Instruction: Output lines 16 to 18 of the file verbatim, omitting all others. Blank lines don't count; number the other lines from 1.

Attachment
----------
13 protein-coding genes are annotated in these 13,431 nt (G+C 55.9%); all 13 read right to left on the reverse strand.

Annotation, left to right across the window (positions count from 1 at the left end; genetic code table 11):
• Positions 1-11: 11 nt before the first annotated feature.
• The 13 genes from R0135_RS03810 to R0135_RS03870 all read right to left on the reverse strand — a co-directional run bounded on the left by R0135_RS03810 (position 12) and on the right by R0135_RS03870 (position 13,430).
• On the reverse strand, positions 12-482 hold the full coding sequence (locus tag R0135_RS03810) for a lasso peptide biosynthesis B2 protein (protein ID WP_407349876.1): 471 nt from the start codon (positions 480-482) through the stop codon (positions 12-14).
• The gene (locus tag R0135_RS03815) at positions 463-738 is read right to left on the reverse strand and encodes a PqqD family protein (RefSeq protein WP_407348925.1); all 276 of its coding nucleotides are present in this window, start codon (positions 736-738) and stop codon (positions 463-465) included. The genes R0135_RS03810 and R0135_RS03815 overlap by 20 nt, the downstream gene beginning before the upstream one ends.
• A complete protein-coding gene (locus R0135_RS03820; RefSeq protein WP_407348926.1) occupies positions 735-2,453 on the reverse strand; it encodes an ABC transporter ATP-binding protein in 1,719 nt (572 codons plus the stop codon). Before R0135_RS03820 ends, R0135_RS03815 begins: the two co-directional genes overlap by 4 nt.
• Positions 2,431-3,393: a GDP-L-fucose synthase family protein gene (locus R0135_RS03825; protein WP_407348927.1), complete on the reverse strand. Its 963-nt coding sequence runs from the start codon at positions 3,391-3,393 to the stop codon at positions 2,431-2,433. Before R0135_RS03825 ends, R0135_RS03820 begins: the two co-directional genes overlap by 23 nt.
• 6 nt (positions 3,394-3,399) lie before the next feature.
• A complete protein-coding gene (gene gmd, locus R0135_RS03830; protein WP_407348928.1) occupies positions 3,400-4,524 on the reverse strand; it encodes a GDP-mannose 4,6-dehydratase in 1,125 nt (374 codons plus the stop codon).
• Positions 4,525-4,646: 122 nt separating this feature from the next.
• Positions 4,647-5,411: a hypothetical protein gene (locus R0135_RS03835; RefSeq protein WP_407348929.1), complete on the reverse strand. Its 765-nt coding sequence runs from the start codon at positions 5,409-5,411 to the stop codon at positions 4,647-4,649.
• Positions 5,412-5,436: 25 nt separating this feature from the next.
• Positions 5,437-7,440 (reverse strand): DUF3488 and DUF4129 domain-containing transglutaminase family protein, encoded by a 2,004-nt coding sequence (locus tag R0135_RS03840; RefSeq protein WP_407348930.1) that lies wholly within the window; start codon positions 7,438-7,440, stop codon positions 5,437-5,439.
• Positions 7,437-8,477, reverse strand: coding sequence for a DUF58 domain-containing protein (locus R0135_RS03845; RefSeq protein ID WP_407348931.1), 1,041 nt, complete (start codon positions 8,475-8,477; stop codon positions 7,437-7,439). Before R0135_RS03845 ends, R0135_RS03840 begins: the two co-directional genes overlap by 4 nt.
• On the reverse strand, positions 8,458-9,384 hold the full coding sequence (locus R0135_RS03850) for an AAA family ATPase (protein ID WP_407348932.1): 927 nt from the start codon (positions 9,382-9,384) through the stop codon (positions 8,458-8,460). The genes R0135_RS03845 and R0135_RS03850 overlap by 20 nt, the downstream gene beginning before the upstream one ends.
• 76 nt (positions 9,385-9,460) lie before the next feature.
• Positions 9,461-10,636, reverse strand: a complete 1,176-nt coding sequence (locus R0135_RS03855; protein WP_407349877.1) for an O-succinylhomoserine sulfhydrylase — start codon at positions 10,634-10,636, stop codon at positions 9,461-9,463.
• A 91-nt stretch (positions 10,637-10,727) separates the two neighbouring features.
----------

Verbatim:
• On the reverse strand, positions 8,458-9,384 hold the full coding sequence (locus R0135_RS03850) for an AAA family ATPase (protein ID WP_407348932.1): 927 nt from the start codon (positions 9,382-9,384) through the stop codon (positions 8,458-8,460). The genes R0135_RS03845 and R0135_RS03850 overlap by 20 nt, the downstream gene beginning before the upstream one ends.
• 76 nt (positions 9,385-9,460) lie before the next feature.
• Positions 9,461-10,636, reverse strand: a complete 1,176-nt coding sequence (locus R0135_RS03855; protein WP_407349877.1) for an O-succinylhomoserine sulfhydrylase — start codon at positions 10,634-10,636, stop codon at positions 9,461-9,463.